In the past four seasons, Za’Darius and Preston have only missed a total of six games (all by Za’Darius). Meantime, Matthews and Perry combined to miss 21 games. Over that period, Matthews and Perry had 47 ½ sacks to the Smiths’ 43.
Gutekunst is confident the Smiths will be a good fit in Packers defensive coordinator Mike Pettine’s scheme.
“I think in Mike’s defense if you can have guys on either side that are interchangeable that can do a variety of things and be versatile, it really makes it tough for the opponent,” Gutekunst said. “And both of these guys can do that. I’m sure you guys have studied Za’Zardius and he certainly can line up outside and rush with speed and power from the outside. But he’s also done a lot of 3-technique work. Preston is an exceptional athlete that can do a lot of things on the edge and inside as well.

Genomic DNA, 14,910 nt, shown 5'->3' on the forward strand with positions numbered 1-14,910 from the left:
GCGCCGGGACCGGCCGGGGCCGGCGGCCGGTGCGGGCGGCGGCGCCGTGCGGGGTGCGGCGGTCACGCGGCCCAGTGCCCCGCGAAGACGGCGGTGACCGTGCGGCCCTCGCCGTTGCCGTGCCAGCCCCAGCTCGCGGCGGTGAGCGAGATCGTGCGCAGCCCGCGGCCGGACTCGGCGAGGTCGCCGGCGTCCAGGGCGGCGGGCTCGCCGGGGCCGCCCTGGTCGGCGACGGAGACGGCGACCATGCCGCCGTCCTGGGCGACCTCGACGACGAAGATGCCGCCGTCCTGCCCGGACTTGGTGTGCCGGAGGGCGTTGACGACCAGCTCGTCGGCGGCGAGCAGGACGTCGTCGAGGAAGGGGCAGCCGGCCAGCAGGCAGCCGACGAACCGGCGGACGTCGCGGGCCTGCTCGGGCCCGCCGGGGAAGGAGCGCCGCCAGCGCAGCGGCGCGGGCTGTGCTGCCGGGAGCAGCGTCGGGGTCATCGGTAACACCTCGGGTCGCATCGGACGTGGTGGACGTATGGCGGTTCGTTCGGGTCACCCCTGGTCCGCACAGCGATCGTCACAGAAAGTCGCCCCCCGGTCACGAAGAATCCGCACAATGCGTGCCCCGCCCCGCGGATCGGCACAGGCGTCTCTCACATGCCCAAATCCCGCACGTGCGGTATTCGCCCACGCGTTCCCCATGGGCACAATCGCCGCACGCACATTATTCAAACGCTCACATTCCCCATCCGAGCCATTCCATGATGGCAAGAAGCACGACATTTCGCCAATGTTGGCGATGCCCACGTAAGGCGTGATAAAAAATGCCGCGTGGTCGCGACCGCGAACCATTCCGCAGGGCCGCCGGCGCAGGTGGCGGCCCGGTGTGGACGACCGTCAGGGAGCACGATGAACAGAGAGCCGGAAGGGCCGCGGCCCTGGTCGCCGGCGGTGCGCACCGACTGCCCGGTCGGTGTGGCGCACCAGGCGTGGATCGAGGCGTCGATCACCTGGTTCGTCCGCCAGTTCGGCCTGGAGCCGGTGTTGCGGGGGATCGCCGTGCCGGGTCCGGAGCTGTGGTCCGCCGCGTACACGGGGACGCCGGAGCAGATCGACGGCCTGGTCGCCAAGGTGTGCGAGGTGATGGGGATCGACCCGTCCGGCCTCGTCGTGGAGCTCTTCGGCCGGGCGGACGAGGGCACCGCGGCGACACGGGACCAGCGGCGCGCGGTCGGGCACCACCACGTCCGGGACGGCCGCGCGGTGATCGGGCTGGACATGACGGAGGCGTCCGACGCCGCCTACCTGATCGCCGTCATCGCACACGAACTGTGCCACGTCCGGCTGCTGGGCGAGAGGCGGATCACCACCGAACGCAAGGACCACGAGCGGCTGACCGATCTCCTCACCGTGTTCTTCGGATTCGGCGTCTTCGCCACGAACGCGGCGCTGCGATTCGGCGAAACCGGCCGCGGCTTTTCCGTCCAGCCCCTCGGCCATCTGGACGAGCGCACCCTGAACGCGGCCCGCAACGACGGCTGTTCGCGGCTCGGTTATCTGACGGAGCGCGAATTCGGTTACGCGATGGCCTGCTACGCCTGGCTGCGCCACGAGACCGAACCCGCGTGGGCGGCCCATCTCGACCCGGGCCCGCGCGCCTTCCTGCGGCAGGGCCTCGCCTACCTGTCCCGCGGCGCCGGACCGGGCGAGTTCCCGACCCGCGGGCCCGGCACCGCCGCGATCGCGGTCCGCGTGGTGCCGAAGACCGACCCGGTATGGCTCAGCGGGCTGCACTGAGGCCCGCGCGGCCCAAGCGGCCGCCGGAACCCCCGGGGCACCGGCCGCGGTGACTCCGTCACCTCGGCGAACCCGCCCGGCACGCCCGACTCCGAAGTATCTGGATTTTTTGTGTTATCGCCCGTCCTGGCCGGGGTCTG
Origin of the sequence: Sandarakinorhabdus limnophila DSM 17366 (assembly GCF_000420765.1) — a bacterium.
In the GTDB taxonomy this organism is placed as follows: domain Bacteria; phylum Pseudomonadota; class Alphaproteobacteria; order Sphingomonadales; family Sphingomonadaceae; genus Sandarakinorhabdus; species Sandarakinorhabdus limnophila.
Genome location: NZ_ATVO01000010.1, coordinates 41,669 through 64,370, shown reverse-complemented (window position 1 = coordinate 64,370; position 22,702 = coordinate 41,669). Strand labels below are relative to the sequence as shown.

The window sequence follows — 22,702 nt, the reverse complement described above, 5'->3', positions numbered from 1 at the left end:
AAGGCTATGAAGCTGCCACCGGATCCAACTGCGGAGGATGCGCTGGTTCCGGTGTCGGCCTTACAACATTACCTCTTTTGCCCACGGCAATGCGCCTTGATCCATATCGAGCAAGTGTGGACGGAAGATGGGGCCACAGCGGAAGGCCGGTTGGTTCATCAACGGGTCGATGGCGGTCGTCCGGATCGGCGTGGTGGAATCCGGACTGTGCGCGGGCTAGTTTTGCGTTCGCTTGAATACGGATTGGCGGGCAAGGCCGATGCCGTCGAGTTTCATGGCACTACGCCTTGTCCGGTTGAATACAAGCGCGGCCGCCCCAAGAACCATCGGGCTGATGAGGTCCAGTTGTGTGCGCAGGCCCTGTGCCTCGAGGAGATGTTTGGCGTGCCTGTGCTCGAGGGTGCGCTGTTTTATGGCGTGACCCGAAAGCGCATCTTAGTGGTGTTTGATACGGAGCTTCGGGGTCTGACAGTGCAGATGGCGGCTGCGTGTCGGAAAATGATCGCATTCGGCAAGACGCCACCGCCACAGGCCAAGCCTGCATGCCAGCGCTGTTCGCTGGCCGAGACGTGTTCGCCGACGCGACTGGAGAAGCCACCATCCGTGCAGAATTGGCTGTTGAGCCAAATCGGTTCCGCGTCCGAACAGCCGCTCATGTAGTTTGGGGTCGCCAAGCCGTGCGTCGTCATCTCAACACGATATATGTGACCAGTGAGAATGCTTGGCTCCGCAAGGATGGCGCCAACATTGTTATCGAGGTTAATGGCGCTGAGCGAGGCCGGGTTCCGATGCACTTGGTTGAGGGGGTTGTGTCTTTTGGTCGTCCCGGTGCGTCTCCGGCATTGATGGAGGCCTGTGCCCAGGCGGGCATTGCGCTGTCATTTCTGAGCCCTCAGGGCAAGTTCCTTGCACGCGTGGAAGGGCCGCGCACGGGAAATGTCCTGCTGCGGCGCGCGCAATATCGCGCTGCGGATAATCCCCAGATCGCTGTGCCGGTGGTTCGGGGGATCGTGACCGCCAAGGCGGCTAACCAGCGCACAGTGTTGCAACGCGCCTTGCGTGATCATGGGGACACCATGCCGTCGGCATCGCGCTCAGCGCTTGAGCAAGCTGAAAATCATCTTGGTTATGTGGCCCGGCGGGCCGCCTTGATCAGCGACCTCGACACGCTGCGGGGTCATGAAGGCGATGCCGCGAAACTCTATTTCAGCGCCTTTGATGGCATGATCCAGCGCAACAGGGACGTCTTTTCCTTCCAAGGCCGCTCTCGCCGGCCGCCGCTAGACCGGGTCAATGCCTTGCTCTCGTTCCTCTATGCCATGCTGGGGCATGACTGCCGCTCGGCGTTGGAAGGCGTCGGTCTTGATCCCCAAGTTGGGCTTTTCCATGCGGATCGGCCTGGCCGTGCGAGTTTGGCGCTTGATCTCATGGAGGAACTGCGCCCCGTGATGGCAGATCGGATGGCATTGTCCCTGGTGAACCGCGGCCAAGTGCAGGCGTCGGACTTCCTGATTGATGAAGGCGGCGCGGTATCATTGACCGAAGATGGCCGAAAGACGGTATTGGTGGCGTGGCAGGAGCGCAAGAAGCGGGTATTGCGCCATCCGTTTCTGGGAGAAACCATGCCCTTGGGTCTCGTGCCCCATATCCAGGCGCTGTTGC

“It’s shaping up and we’ll see how it goes, how Mike wants to use these guys. But I think the versatility is really going to help us along the front, all the way.”
Za’Darius signed a four-year, $66 million deal, Preston inked a four-year, $52 million deal and Amos signed a four-year, $37 million deal.
Amos, 25, started 56 of 60 games played in Chicago, where he was a fifth-round pick in 2015.
Last season, Amos started 16 games on the Bears’ third-ranked defense. He had two interceptions, nine passes defended, one sack and 73 tackles. Pro Football Focus ranked Amos as the eighth-best safety in the NFL.
The Amos addition paves the way for Green Bay to draft a potential play-making free safety to line up opposite him. In Chicago, Amos was the orchestrator while Eddie Jackson was the ball-hawk. A similar situation with Amos and a young, talented safety would be a huge upgrade in Green Bay.